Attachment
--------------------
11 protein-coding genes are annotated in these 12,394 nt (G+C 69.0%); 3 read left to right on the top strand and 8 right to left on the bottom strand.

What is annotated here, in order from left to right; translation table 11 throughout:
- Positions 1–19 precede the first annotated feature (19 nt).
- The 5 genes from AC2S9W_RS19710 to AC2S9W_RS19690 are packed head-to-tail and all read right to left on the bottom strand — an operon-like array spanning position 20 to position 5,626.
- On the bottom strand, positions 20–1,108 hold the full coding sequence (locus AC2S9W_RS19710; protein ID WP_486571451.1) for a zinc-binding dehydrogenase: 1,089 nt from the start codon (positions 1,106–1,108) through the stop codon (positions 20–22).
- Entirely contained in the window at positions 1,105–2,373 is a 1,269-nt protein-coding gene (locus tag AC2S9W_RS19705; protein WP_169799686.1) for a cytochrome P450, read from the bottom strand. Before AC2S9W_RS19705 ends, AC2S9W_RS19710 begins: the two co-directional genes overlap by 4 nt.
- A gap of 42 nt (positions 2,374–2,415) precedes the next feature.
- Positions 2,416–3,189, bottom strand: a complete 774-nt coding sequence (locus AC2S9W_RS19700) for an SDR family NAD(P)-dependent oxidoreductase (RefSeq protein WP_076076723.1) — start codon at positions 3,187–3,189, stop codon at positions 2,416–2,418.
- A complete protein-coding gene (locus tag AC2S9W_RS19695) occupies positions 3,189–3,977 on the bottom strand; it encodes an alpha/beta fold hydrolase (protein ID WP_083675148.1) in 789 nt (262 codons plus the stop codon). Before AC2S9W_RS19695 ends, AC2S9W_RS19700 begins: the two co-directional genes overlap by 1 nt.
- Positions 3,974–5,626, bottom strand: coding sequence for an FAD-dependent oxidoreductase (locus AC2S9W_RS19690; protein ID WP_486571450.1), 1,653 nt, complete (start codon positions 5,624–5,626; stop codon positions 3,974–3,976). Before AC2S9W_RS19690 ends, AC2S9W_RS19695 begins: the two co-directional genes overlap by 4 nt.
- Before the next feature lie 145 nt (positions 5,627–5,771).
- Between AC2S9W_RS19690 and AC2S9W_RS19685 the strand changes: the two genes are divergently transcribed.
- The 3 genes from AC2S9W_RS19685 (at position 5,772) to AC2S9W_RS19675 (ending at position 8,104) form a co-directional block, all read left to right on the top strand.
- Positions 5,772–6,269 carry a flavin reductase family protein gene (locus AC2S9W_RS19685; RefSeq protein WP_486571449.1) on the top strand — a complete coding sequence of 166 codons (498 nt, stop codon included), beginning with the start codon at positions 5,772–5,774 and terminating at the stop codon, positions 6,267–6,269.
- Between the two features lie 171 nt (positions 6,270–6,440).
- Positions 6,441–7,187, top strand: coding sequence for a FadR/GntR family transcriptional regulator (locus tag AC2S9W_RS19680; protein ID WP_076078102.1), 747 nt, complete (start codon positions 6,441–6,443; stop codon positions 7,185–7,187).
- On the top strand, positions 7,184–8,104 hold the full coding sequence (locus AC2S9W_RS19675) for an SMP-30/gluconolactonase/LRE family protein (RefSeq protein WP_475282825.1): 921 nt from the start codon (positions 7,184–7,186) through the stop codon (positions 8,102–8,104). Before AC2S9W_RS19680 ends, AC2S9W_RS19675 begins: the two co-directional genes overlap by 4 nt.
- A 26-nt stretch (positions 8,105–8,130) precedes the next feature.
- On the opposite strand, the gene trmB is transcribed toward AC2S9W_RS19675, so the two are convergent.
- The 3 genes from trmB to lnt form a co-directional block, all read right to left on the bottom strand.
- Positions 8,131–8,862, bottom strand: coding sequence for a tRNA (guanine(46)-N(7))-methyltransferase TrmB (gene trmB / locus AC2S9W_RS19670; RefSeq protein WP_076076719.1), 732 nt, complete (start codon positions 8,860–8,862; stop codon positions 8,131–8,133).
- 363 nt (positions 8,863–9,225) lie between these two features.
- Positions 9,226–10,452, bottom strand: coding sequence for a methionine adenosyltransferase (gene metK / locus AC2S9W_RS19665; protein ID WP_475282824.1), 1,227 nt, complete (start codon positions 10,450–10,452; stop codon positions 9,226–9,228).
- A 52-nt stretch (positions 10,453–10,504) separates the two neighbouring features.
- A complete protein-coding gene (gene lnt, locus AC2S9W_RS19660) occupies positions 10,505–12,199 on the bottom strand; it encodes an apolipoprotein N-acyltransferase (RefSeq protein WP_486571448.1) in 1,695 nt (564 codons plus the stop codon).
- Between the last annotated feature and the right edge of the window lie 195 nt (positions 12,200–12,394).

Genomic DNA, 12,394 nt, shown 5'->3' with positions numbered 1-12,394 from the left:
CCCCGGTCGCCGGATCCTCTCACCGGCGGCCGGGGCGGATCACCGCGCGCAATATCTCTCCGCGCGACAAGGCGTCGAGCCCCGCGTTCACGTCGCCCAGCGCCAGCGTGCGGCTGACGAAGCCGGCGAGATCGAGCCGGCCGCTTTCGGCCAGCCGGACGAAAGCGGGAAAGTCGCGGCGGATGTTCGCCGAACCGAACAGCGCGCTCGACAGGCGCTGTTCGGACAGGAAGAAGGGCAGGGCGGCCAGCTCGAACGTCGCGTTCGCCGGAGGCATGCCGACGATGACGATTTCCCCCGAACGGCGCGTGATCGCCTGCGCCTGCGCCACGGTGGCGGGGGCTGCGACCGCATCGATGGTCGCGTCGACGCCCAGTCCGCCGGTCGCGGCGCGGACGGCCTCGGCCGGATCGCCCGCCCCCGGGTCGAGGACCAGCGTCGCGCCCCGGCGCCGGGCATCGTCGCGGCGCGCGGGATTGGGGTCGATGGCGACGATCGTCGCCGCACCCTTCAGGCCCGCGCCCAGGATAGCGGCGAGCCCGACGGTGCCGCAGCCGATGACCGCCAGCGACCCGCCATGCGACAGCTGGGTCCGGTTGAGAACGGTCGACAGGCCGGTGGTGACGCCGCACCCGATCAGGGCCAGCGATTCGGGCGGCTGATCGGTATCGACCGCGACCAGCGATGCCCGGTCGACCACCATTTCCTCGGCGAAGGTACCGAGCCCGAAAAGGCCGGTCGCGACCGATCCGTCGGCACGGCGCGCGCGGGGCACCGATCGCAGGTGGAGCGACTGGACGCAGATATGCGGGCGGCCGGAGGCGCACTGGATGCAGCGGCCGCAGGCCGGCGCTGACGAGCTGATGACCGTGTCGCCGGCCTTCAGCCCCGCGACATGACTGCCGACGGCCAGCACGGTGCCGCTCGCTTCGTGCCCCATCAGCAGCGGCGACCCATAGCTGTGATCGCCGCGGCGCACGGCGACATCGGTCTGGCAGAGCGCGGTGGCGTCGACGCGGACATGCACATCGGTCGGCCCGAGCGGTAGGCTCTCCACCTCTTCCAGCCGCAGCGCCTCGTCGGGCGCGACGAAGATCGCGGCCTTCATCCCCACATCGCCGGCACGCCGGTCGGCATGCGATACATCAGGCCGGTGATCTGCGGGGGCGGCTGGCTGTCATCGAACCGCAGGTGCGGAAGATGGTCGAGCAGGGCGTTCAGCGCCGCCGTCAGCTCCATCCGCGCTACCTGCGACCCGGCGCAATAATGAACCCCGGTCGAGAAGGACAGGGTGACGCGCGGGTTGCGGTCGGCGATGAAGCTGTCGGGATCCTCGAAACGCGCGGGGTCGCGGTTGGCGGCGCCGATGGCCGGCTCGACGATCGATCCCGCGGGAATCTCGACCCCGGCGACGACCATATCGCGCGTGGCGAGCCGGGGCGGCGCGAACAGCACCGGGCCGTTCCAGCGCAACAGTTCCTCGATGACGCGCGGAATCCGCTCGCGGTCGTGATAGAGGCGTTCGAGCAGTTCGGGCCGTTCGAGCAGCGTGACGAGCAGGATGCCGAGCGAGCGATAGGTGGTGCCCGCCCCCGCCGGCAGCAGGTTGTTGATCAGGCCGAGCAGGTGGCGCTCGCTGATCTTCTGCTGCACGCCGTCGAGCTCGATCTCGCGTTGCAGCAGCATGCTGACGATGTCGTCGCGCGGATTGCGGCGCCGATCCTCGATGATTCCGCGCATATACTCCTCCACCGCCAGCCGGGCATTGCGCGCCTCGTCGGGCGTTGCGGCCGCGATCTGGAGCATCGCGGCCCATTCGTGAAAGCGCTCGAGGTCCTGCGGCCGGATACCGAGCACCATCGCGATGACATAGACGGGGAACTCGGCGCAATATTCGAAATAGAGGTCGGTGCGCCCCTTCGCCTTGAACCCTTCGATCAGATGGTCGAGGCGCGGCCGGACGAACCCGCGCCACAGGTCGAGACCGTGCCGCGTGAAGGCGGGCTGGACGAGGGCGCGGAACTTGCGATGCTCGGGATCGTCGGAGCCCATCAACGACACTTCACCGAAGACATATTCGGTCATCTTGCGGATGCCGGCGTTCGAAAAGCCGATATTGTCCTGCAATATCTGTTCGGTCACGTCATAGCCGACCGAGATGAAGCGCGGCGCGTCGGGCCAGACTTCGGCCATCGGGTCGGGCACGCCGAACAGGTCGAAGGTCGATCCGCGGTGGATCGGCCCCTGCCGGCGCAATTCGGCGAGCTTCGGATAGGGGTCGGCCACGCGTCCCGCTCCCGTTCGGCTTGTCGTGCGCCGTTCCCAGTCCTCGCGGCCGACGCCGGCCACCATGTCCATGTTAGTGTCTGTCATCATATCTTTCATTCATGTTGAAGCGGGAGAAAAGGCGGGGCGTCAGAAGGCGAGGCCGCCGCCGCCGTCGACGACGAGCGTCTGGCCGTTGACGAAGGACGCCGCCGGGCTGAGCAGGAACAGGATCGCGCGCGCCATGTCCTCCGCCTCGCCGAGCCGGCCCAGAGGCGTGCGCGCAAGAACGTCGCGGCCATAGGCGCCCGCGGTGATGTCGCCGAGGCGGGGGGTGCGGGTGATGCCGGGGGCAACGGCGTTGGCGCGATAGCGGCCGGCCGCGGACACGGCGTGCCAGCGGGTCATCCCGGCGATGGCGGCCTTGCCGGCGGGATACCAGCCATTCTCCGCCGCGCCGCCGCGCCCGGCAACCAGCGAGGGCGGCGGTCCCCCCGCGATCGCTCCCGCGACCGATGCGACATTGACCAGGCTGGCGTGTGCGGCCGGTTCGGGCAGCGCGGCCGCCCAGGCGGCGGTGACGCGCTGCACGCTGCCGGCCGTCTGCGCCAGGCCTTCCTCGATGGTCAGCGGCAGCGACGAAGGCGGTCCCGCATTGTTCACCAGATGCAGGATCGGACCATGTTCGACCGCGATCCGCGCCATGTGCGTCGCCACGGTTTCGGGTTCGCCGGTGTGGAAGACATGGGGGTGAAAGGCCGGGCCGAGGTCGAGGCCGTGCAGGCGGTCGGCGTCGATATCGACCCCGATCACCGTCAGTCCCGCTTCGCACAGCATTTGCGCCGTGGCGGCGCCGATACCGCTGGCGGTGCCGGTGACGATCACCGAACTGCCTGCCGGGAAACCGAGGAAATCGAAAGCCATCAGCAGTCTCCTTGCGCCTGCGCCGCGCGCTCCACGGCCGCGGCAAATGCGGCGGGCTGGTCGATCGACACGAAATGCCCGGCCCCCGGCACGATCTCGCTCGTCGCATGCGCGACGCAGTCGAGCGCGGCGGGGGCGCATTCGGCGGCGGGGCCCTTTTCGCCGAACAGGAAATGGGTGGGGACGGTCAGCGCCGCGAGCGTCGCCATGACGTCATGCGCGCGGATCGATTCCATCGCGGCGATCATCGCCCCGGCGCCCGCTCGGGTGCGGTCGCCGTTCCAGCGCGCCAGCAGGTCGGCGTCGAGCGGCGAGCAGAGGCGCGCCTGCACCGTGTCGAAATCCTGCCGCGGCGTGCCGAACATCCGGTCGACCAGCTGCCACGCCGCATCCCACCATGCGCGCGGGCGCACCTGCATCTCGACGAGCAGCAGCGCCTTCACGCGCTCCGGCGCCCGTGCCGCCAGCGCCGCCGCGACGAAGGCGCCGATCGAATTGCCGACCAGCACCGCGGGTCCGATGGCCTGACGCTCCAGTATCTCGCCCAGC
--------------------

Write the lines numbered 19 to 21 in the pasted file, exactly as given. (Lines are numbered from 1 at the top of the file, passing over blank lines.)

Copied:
- On the opposite strand, the gene trmB is transcribed toward AC2S9W_RS19675, so the two are convergent.
- The 3 genes from trmB to lnt form a co-directional block, all read right to left on the bottom strand.
- Positions 8,131–8,862, bottom strand: coding sequence for a tRNA (guanine(46)-N(7))-methyltransferase TrmB (gene trmB / locus AC2S9W_RS19670; RefSeq protein WP_076076719.1), 732 nt, complete (start codon positions 8,860–8,862; stop codon positions 8,131–8,133).